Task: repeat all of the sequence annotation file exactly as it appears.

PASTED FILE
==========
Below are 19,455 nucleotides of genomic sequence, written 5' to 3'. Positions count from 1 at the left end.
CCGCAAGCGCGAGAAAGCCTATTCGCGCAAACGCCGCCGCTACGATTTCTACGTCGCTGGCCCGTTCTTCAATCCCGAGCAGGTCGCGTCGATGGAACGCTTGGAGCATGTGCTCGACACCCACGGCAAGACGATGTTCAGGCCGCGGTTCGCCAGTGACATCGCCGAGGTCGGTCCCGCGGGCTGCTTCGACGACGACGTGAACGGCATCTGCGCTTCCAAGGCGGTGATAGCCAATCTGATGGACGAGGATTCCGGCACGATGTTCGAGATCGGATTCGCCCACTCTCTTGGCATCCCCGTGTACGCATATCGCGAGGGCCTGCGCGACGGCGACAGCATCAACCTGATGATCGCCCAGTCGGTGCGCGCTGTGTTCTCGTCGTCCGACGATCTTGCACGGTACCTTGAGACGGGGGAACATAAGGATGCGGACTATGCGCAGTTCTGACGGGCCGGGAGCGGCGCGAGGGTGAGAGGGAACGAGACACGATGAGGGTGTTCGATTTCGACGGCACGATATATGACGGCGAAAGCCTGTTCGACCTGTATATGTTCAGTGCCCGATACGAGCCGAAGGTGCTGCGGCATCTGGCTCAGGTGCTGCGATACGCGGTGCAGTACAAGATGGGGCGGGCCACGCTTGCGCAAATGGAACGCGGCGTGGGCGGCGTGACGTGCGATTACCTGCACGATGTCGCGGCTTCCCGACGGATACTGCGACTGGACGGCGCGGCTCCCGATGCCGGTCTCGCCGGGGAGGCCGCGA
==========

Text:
Below are 19,455 nucleotides of genomic sequence, written 5' to 3'. Positions count from 1 at the left end.
CCGCAAGCGCGAGAAAGCCTATTCGCGCAAACGCCGCCGCTACGATTTCTACGTCGCTGGCCCGTTCTTCAATCCCGAGCAGGTCGCGTCGATGGAACGCTTGGAGCATGTGCTCGACACCCACGGCAAGACGATGTTCAGGCCGCGGTTCGCCAGTGACATCGCCGAGGTCGGTCCCGCGGGCTGCTTCGACGACGACGTGAACGGCATCTGCGCTTCCAAGGCGGTGATAGCCAATCTGATGGACGAGGATTCCGGCACGATGTTCGAGATCGGATTCGCCCACTCTCTTGGCATCCCCGTGTACGCATATCGCGAGGGCCTGCGCGACGGCGACAGCATCAACCTGATGATCGCCCAGTCGGTGCGCGCTGTGTTCTCGTCGTCCGACGATCTTGCACGGTACCTTGAGACGGGGGAACATAAGGATGCGGACTATGCGCAGTTCTGACGGGCCGGGAGCGGCGCGAGGGTGAGAGGGAACGAGACACGATGAGGGTGTTCGATTTCGACGGCACGATATATGACGGCGAAAGCCTGTTCGACCTGTATATGTTCAGTGCCCGATACGAGCCGAAGGTGCTGCGGCATCTGGCTCAGGTGCTGCGATACGCGGTGCAGTACAAGATGGGGCGGGCCACGCTTGCGCAAATGGAACGCGGCGTGGGCGGCGTGACGTGCGATTACCTGCACGATGTCGCGGCTTCCCGACGGATACTGCGACTGGACGGCGCGGCTCCCGATGCCGGTCTCGCCGGGGAGGCCGCGA